Written by Mariel Marshall, with contributions from Adrienne Wong

On Monday, November 6, at the Alt Hotel in Ottawa, I delved into the rapidly evolving world of artificial intelligence and its impact on the creative performance landscape. This conversation was part of CAPACOA’s 2023 Confluence conference, featuring Canadian artist Adrienne Wong.

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More often than not, artsgoers of all ages are discovering new artists, shows and festivals through some sort of digital device. Whether they’re searching “events near me” on Google or asking Alexa to find a playlist that fits their mood, they increasingly look no further beyond what their device (and the algorithm behind it) recommends.

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A hand holds a smartphone horizontally, displaying Google search results for “Events near me today”. An arrow points to the results, with the invitation to “Boost your digital presence so audiences can easily find your organization (and your events)”.

Calling all performing arts organizations! You are cordially invited to participate in the newest edition of CAPACOA’s Digital Discoverability Program, as part of the Linked Digital Future Initiative (LDFI) and in support of the Artsdata project.

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In our previous blog post on Wikimedia Commons, we explained how wonderful a discoverability opportunity this platform can be for performing arts. Over our series of data literacy workshops, we further stressed that everyone in the performing arts has a need for good live performance photos: performers, designers, presenters, journalists, associations, etc. Free-use images make common sense. In this blog post, we’ll explain that publishing free-use images is actually easier than you might think.

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Currently, much of the information about Canadian performing arts sector entities (including performers, directors, designers, choreographers, organizations, venues and events) is not properly formatted to be found, read and processed by search engines and other discovery technologies. As a result, it is too often ignored or underutilized.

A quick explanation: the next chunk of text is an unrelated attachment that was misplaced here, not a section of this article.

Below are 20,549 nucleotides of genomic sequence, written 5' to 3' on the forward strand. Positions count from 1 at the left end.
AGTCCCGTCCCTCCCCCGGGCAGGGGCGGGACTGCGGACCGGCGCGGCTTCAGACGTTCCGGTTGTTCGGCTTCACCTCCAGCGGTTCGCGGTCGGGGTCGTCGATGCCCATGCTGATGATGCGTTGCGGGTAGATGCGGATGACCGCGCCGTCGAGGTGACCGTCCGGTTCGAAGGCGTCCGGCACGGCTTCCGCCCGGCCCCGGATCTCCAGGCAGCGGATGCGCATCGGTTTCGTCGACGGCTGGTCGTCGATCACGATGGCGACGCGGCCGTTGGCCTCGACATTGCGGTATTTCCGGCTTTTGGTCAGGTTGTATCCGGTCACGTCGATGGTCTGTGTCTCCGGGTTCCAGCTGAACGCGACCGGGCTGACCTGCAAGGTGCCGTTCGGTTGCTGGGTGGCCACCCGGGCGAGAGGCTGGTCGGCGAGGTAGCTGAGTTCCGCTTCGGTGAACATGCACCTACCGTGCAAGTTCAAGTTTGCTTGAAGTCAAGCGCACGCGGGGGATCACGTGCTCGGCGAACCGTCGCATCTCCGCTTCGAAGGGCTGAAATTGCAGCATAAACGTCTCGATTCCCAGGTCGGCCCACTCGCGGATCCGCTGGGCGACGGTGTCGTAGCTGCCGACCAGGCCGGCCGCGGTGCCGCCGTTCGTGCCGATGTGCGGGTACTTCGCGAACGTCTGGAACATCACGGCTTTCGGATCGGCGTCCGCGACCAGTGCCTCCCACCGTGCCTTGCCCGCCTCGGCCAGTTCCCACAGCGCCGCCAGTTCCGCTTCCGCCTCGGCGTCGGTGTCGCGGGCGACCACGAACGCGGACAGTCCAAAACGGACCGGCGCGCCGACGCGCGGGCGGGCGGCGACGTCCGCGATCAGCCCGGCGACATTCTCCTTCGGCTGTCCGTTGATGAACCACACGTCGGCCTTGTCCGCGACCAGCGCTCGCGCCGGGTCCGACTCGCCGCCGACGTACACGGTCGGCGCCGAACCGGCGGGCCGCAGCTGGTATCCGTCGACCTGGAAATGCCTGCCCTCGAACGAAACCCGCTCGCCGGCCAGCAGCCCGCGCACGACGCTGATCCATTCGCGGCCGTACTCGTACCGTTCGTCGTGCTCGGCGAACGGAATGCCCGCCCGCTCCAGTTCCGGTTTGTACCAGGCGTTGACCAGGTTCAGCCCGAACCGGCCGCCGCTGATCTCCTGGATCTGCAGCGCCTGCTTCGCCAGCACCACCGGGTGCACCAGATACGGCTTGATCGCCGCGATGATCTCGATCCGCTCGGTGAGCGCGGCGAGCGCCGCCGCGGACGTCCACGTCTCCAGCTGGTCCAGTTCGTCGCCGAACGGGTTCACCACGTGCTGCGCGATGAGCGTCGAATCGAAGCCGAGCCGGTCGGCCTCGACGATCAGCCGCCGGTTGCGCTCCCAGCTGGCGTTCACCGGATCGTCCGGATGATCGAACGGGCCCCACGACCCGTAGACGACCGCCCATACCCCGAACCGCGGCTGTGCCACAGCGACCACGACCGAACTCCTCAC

The Linked Digital Future Initiative (LDFI) was created to make performing arts-related information findable and to help build better connections in our sector – between arts workers and audiences – in the digital age. One of the ways this has been achieved is by converting already publicly available information into reusable and accessible data in open databases, such as Wikidata and the Artsdata knowledge graph.

Although LDFI is leading this work, it will take many leaders in Canada’s performing arts sector contributing information to turn this vision into reality.

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CAPACOA is thrilled to announce that the LIVE Performing Arts Directory is now (in fact) live!

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Tanya Tagaq performing, wearing a vivid red dress and a long earring.

Why is Wikimedia Commons a discoverability opportunity for the performing arts?

In a previous post pointing out the essential steps to a productive digital presence for the performing arts, we highlighted as a best practice the sharing of images in the Wikimedia Commons media library, a sister project of Wikipedia and Wikidata, under a free to use Creative Commons licence.

This practice deserves our attention because even if it may seem complex or disorienting, it is above all an extraordinary way to benefit from the positive bias of search engines.

We’ll be looking at Wikimedia Commons from three different angles.

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On November 18th, 2021, CAPACOA’s Director of Research and Development Frédéric Julien and Cultural Strategist, Bridget MacIntosh presented “Your Digital Presence, Let’s Improve it” as part of CAPACOA’s Àndji Màdjitàwin / Reboot / Relance Virtual Conference.

As we designed this presentation, we asked ourselves: “if a performing arts organization could only afford to take one or two steps to enhance their digital presence, what should they do?” We considered the most recent research and development, as well as tried-and-tested methods. We considered the different stakeholders of the performing arts ecosystem and we came up with a short list of calls to action for each one. 

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A web page for an event at the National Arts Centre and the structured data describing this event.

Two years ago, public policy researchers at Nesta and The Satori Lab published a report encouraging arts organizations to publish open data about their events. As there is no data standard for the performing arts, the report notably recommended using Schema.org to make it easier for crawling robots to read, interpret and share event information. Fine. But how can you add Schema structured data to your event pages? Here, in a nutshell, is how to get started.

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Banner with a woman working on a computer.

Open data. What is it? What about privacy? Does our cultural organization have data that we can make “open”?

These and other questions are discussed in “Time for Open Data in Culture.”

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